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why wont it start.!!!!

187 Views 4 Replies 4 Participants Last post by  jggimi
new to me but used to most i just bought my first 2008 majesty 600 its turned over the first time i got it but did not stay on ,, the previous owner did not keep the maintance up onit during this past winter.. so it had water in the gas and the filters had squirls living in it and every kinda nut known to man..well i replaced the gaes cleaned it out clean the carborator and replace the oil and filter and checked the fuses and greases what needed and clean the rest... well its all back together and well now it has power but when i hit the automatic starter after i have turn the key on it does nothing.. ive loocked to see if there was a error code nothing the dash looks fine on start up the usaul just the engine wont turn over... im stumped.. now i know i m a newbie but if it started once and twicwe before it hads to be a simple soultion ... any ideas so i can be a rider too
hopefully soon!!!??
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1) Make sure the battery is fully charged. 2) side stand is up. 3) Switch on right side is on RUN.
thank u and ur seggestions dont go on deaf ears i did finially get it started but keeping it running is another .. why does the batterry seem to die after rwo to three times trying to start.. do u recommend tbat i just buy a new battery??? and silly question what the best way to learn on how to turn this " lazy motor cycle" is a beast the way it kicks and peals off im a first time rider and well its very heavy when ut falls on top of u.. five times already tryomg to figure out the turning is going to end up killing me help!!!!!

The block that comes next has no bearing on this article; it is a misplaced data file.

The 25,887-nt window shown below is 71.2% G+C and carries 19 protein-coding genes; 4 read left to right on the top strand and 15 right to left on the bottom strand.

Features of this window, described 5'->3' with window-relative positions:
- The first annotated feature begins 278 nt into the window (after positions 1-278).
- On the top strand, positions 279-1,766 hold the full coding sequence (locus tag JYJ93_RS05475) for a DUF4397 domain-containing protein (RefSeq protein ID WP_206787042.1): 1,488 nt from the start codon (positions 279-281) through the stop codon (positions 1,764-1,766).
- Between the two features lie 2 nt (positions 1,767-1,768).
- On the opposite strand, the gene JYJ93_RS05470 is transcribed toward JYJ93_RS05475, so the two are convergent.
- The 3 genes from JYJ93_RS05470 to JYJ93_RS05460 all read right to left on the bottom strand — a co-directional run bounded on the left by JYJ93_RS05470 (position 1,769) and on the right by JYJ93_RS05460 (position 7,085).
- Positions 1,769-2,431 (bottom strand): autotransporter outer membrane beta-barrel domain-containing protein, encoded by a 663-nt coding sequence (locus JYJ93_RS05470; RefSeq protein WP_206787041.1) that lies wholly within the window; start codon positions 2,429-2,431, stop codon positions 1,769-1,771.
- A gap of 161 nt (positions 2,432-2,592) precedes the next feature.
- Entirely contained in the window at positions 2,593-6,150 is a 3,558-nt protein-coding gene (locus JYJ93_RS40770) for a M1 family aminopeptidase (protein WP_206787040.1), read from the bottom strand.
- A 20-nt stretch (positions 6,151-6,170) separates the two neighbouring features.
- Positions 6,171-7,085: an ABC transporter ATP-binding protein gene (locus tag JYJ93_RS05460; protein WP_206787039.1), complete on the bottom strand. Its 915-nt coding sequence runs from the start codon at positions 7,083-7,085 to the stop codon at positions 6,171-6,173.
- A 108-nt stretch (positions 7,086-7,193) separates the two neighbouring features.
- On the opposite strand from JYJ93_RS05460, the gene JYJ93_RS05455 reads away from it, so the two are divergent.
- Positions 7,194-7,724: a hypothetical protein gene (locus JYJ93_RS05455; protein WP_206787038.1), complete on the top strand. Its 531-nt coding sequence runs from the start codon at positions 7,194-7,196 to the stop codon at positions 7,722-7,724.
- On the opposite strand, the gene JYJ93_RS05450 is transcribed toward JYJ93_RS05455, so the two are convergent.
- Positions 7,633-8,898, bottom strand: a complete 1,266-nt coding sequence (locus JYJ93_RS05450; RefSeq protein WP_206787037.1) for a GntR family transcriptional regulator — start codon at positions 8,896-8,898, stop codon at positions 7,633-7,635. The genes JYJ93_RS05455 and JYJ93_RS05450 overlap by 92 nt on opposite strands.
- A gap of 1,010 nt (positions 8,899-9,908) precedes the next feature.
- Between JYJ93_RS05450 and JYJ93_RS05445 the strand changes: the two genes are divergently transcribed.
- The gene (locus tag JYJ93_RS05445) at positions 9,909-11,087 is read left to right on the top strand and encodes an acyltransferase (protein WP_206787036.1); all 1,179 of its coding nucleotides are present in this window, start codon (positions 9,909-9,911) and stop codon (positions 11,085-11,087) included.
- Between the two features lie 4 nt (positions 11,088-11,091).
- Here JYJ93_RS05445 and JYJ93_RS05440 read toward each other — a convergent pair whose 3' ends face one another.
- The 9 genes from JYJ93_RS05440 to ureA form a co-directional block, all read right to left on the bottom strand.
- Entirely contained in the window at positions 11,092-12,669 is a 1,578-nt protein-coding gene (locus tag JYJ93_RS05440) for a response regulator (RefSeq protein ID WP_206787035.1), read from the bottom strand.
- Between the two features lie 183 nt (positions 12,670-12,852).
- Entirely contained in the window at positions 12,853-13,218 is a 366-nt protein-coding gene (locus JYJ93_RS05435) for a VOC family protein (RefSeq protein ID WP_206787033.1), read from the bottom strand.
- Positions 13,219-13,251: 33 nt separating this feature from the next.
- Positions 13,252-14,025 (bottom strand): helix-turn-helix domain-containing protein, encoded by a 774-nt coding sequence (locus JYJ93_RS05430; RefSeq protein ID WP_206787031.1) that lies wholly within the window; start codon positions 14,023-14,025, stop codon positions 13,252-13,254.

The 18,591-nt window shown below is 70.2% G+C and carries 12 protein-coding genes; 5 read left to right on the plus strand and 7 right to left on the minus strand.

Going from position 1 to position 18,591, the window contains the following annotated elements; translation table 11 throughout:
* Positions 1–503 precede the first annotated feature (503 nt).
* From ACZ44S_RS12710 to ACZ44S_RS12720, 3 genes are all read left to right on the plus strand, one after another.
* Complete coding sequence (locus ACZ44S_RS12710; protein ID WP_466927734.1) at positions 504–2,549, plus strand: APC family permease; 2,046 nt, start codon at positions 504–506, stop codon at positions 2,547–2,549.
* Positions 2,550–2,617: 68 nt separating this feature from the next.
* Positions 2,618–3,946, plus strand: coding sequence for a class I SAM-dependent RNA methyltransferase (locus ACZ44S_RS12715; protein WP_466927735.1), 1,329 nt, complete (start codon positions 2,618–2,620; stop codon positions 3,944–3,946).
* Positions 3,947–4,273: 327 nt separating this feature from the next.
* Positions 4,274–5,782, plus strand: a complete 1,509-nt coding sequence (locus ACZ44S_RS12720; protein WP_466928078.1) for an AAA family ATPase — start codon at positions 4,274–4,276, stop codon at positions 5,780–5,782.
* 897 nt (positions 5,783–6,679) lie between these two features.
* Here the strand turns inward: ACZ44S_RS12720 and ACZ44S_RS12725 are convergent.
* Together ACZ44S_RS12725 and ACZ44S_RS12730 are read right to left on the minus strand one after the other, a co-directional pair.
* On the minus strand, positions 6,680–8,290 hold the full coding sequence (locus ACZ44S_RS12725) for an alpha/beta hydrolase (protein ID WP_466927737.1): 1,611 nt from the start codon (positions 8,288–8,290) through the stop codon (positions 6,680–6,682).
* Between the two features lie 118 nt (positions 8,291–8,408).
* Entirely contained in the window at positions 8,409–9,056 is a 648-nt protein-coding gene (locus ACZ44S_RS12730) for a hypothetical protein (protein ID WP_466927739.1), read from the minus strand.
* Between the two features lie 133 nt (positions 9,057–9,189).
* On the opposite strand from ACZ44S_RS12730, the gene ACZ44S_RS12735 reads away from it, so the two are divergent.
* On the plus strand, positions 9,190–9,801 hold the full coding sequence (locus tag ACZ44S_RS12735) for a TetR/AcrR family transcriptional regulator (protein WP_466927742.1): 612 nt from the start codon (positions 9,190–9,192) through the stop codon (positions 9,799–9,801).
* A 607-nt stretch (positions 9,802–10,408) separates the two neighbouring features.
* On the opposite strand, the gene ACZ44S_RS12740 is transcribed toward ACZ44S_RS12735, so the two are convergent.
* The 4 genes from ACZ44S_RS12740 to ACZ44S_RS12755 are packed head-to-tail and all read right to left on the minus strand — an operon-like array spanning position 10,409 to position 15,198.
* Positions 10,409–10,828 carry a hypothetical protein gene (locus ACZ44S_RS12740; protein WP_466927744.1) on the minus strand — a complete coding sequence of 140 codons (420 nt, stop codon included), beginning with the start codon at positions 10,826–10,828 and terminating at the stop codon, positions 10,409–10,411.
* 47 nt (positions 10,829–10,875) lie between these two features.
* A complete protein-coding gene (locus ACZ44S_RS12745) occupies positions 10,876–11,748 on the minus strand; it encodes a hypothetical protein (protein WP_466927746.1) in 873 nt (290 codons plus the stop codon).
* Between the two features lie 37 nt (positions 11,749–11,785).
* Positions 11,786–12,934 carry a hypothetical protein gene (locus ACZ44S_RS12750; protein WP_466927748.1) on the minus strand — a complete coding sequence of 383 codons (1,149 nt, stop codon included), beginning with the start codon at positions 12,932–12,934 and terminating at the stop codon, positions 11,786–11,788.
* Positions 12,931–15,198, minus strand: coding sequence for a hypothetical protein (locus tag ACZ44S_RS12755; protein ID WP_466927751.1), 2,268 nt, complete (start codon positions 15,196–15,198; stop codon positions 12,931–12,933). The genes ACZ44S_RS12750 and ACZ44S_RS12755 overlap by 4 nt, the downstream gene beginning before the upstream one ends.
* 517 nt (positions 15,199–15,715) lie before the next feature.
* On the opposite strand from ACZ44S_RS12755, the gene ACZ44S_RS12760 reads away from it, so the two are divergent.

I confess, I've never seen or heard of a 600 Majesty(?).

Find a riding school. Take prodigious notes, and learn the right way to ride a motorcycle/scooter.

My advice to new riders: do not use the front brake during slow turns. That alone will dump your ass just about every time you try it. Use the throttle and rear brake in slow speed turns, especially u-turns. Give more throttle than needed, then use the BACK brake to slow down or speed up. Hold the throttle steady, vary the back brake. Don't even put your fingers on the front brake.

Learn how to corner. This is not done with shifting your body weight - it is done with the handlebars, that's why they are there. To turn right push gently on the right side handlebar until you get the idea of how your machine will respond, and practice practice practice until it becomes second nature. Same for left hand cornering, push on the left side of the bar and the bike responds by going left. Seems counterintuitive, but that's how motorcycles/scooter respond.

I can't remember how many times I've seen new riders stand a bike up, or brake hard while in a corner. They thought they were going way too fast to make the corner. They didn't know about pushing or pulling on the bar. My own brother did this, once. He finally discovered that big brother was right. He went ass over teakettle and came up just short of hitting a stump. He rode home with some seriously bent handlebars and brake and clutch levers, and road rash on one arm and tore up jeans and shirt. Always always look past the curve in the road, look to where you'll be exiting the curve, and keep your head level to the horizon. Motorcycles and scooters are capable of corning faster than you might think.